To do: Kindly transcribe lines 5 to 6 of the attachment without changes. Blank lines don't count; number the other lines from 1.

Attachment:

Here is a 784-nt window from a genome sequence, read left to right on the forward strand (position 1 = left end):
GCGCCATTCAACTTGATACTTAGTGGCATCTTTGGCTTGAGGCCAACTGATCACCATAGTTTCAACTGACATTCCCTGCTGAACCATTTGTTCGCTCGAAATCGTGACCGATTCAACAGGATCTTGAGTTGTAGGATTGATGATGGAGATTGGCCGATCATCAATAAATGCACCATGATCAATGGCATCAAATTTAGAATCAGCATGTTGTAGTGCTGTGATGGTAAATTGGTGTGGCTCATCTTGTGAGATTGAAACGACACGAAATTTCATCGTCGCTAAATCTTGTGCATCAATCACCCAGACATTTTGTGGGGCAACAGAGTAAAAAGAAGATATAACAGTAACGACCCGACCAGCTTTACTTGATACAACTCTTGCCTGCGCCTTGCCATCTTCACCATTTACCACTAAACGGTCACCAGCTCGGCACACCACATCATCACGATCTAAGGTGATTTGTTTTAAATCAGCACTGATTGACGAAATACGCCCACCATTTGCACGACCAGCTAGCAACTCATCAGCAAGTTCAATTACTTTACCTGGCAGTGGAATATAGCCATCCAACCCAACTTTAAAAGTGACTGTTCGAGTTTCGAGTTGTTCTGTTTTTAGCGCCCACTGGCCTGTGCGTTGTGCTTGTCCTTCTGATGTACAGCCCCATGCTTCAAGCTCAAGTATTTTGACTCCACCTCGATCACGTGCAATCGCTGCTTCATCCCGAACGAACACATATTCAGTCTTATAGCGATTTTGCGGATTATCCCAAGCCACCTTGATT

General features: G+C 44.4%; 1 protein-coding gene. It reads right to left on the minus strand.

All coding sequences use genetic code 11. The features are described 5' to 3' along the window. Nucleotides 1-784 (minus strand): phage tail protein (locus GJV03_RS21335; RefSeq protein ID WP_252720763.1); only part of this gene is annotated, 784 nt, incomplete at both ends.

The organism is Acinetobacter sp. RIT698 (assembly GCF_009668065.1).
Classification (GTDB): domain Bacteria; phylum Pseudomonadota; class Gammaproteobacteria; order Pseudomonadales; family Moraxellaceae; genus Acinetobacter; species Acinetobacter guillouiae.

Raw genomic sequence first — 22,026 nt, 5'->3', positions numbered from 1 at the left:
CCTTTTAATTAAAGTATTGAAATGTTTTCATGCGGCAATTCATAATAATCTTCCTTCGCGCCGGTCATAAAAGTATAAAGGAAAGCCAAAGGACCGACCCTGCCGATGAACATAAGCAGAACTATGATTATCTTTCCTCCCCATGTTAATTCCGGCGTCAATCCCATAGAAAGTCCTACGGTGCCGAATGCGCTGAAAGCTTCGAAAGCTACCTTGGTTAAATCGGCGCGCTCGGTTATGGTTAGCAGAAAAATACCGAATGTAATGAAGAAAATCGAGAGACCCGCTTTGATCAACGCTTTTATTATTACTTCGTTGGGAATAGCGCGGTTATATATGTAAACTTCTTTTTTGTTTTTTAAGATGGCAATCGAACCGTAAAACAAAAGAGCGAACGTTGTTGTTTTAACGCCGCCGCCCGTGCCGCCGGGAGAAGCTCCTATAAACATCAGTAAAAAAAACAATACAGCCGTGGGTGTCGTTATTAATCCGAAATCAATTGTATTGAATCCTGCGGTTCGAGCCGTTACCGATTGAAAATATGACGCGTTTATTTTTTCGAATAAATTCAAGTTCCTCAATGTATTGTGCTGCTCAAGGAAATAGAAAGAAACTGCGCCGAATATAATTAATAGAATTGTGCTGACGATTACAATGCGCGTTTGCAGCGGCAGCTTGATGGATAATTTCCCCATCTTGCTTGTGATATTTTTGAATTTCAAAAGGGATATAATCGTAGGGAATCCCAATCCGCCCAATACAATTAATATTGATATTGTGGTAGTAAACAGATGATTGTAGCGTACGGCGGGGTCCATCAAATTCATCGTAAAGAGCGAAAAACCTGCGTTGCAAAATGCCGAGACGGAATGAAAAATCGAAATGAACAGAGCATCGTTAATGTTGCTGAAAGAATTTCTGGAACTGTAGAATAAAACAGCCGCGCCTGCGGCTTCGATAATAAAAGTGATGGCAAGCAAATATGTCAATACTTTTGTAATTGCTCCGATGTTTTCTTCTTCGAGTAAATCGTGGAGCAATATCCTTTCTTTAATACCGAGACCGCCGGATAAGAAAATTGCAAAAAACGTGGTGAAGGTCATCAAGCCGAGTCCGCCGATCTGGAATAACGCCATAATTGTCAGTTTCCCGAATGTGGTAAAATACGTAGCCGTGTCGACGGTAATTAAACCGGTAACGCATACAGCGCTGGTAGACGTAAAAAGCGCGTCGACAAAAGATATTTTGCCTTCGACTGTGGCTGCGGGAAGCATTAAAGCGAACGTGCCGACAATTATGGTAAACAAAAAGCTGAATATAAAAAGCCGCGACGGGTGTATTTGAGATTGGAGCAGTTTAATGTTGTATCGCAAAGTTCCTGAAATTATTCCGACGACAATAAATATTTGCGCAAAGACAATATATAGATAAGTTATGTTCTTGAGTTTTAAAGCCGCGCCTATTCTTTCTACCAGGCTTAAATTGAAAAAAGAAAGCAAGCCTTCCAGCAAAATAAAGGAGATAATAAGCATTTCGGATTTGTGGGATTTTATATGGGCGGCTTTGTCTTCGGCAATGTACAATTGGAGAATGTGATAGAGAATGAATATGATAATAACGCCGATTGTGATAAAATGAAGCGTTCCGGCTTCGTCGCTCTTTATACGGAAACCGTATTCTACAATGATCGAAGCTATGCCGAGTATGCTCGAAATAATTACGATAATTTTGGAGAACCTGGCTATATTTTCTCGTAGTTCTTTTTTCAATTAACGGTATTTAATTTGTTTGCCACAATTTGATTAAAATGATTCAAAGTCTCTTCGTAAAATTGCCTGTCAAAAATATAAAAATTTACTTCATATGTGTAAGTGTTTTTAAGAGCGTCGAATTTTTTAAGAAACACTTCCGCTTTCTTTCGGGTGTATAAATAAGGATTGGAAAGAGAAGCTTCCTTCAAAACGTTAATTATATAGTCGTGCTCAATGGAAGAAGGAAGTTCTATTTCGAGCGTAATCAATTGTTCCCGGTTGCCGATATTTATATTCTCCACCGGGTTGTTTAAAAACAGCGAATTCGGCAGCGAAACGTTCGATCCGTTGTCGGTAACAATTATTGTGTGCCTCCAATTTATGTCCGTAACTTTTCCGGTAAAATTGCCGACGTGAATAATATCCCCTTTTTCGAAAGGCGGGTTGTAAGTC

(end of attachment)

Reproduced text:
The organism is Acinetobacter sp. RIT698 (assembly GCF_009668065.1).
Classification (GTDB): domain Bacteria; phylum Pseudomonadota; class Gammaproteobacteria; order Pseudomonadales; family Moraxellaceae; genus Acinetobacter; species Acinetobacter guillouiae.